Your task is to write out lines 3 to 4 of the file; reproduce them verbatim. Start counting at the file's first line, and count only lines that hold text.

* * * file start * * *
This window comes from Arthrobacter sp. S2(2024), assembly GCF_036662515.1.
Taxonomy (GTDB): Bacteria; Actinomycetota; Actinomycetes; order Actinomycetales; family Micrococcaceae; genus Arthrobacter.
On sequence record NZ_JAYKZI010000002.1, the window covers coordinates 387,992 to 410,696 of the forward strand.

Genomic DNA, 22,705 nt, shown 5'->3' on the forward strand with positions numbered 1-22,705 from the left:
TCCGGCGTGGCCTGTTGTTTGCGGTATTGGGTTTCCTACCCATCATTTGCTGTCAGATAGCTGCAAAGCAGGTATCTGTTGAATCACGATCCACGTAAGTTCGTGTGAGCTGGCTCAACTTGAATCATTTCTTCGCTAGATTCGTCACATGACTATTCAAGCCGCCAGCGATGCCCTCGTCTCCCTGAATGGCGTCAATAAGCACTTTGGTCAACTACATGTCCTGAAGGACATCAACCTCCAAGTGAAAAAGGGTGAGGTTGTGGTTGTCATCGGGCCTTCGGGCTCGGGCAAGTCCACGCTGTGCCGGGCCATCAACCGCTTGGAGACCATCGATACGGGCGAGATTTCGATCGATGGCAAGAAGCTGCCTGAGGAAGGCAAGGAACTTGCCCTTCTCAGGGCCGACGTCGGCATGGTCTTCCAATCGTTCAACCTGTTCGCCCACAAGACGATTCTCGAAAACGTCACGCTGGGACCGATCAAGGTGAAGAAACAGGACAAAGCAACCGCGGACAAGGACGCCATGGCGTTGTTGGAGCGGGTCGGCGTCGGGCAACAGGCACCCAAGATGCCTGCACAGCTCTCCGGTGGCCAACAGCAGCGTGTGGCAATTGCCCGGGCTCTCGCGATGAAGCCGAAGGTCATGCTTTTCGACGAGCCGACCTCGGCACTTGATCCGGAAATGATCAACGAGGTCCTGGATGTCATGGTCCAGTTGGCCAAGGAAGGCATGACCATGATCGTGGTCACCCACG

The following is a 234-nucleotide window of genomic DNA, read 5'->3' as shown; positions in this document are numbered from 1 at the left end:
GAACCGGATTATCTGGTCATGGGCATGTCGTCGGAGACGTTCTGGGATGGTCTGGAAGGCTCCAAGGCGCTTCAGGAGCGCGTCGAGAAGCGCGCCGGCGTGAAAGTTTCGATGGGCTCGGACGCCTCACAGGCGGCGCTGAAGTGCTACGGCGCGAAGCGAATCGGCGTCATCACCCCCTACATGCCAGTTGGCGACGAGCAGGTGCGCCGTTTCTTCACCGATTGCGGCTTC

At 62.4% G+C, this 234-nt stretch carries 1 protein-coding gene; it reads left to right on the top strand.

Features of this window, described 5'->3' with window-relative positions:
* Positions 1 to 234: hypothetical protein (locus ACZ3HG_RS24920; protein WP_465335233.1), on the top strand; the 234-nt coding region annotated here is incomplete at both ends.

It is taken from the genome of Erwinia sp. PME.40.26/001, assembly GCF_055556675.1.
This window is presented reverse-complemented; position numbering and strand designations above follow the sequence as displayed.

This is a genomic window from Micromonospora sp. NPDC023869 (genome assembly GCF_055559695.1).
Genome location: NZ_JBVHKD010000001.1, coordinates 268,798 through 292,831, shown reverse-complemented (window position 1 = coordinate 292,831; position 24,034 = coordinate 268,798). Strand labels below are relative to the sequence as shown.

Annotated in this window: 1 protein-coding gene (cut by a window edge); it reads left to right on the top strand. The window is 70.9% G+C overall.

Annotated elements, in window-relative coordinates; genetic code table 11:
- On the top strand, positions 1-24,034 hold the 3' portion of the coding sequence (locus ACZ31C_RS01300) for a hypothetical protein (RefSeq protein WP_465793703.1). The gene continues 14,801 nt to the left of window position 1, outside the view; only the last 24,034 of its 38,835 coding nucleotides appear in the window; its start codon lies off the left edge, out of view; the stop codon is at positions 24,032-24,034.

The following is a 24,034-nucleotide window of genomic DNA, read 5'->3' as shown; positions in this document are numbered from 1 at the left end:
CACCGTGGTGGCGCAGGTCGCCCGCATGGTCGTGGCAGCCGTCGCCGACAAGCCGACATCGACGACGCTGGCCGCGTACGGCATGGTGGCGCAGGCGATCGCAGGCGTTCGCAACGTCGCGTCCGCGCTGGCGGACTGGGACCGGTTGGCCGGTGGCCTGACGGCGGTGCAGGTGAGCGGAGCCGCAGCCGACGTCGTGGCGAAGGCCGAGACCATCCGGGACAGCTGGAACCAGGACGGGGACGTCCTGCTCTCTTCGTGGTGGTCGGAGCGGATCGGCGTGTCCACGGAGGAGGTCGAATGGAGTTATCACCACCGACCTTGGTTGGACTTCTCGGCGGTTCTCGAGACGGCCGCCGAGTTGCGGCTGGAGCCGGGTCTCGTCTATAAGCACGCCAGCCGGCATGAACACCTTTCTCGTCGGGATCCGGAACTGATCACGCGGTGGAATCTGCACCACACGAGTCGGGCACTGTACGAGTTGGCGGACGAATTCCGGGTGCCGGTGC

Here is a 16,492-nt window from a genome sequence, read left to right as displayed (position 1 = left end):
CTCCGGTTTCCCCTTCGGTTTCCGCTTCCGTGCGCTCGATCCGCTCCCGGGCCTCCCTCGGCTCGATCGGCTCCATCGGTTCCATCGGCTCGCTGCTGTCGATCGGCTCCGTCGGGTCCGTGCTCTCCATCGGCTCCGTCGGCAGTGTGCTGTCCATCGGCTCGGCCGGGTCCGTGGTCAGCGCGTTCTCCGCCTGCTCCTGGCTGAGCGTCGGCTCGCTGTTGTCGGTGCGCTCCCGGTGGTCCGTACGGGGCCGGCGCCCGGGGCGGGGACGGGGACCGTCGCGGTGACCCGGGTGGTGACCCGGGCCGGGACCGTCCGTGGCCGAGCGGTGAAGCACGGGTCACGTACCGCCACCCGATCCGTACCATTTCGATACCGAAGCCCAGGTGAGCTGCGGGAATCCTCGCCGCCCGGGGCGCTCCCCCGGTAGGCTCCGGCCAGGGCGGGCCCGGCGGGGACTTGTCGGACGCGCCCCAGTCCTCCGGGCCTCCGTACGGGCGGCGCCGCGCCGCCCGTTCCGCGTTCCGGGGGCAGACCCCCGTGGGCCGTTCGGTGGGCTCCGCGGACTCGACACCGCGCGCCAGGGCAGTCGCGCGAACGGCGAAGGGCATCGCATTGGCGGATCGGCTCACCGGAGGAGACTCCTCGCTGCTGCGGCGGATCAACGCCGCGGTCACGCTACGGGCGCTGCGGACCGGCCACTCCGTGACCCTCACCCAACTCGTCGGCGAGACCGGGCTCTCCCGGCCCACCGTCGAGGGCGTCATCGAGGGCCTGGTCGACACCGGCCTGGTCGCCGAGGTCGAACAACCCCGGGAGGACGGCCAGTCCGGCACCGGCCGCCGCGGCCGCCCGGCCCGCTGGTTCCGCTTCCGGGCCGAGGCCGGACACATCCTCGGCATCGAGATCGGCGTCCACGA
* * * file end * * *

On sequence record NZ_JAYKZI010000002.1, the window covers coordinates 387,992 to 410,696 of the forward strand.

Genomic DNA, 22,705 nt, shown 5'->3' on the forward strand with positions numbered 1-22,705 from the left: